I am thinking about running some plumbing through the attic. To prevent freezing, I want to run the pipes as close as possible to the ceiling drywall. I have 2x6 joists, which mean I can notch 7/8 inch to run under, unfortunately I need to run 1 inch Uponor pex-a which has outside diameter of 1-1/8 inch. The ceiling drywall is 1/2 inch.

My question is if its feasible or wise to notch 1/4 inch out of the drywall to make enough space with the 7/8 inch joist notch to run the pipe under? What other problems could I run into? What about pipe penetration protection if someone wants to hang something from the ceiling? Could I install sister joists in some fashion to increase the allowable notch depth?

  • If at all possible would have the pipes on the warm side of the drywall instead of the cold side. It depends on what low temps you expect(20F a lot better than -20F). Drywall decent at stopping heat getting to frozen pipes. Long narrow face plates for vents would help keeping pipes from freezing.
    – crip659
    Feb 14, 2022 at 18:01
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    With or without notching the drywall, this idea has a big drawback. Someday, someone is going to hang something from the ceiling by carefully locating the joist, and drilling a hole for an anchor. The new shower will not be welcome.
    – Mark
    Feb 14, 2022 at 18:03
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    FYI, you asked an xy question here. Better to ask about your actual challenge than a proposed (and possibly faulty) solution.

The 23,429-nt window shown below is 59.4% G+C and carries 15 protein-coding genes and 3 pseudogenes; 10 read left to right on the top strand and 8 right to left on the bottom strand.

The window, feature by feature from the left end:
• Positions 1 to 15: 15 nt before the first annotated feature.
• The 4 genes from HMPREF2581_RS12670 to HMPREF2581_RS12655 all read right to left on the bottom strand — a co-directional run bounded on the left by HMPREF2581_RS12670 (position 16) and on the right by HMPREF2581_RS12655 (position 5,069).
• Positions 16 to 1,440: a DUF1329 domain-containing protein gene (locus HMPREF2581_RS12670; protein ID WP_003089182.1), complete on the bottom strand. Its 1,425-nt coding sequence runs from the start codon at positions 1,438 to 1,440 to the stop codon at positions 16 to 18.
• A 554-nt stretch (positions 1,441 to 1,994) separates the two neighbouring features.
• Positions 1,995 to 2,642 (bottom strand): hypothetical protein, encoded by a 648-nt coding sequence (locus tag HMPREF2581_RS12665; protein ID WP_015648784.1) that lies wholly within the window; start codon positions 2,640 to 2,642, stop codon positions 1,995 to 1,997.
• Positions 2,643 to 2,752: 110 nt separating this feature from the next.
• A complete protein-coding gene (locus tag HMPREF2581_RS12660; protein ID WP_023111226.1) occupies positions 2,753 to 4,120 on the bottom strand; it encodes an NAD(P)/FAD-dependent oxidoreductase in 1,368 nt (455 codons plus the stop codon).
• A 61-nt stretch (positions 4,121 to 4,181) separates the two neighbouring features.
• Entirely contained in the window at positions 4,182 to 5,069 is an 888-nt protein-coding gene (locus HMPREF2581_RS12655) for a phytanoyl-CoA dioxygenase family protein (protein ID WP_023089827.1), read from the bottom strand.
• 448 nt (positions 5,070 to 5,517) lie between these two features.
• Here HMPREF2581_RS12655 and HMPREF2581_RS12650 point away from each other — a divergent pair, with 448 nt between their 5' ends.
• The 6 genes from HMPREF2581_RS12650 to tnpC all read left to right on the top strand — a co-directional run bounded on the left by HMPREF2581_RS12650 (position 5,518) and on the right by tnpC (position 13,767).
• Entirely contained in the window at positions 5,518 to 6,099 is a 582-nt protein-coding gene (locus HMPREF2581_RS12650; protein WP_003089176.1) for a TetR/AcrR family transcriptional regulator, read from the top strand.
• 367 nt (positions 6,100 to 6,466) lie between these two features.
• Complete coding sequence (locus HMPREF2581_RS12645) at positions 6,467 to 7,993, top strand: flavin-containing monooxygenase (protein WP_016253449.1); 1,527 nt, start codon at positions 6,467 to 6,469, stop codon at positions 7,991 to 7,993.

– isherwood
    Feb 14, 2022 at 18:57

1 Answer 1


I'm no drywall expert, but I can't imagine that notching half the depth of your drywall would work very well. Aside from structural issues, it would be super easy to go a little too far and end up having to patch and paint your ceiling. Don't do that.

Plus you would have the problem that anything poking through the wrong spot will immediately hit your pipes. Normally the solution to that is a metal plate, which would be really strange to stick in there - you wouldn't even be able to attach it to the joist because it would need to be 1/4" below it.

Go with the usual - drill holes in the middle 1/3 of the joist, with 2" above and below - a 2x6 = 5.5", gives you just enough room to make that all work for a 1-1/8" hole.

And to help keep the pipes from freezing, add insulation above the pipes. Do not use loose fill insulation unless can create a tent to keep the insulation above the pipe.

  • "Add insulation" isn't a great solution. If the water sits for a while it'll freeze anyway without a heat source. Insulating it may actually make the problem worse by isolating the pipe from the heat source.
    – isherwood
    Feb 14, 2022 at 18:59
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    @isherwood I wouldn't use loose fill - it will end up encasing the pipes. But lots of insulation above the pipes, with just minimal air space (and no insulation) between ceiling and pipes should work well. Feb 14, 2022 at 19:02
  • You should revise to make that more clear. My first impression was that you were suggesting pipe wrap. As it is your answer mostly disregards the primary motivation for the bottom notch strategy.
    – isherwood
    Feb 14, 2022 at 19:04
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    You need to make sure that the pipes are on the warm side on the attic insulation (there should be no insulation between the drywall ceiling and the pipes). This is commonly called 'tenting'. If you have blanket insulation, keep it above the pipe. If you have loose insulation, create a tent with polly over the pipe in order to keep the insulation above.
    – pdd
    Feb 14, 2022 at 19:09
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    @FreeMan Thanks for the typo fix. Feb 15, 2022 at 16:20

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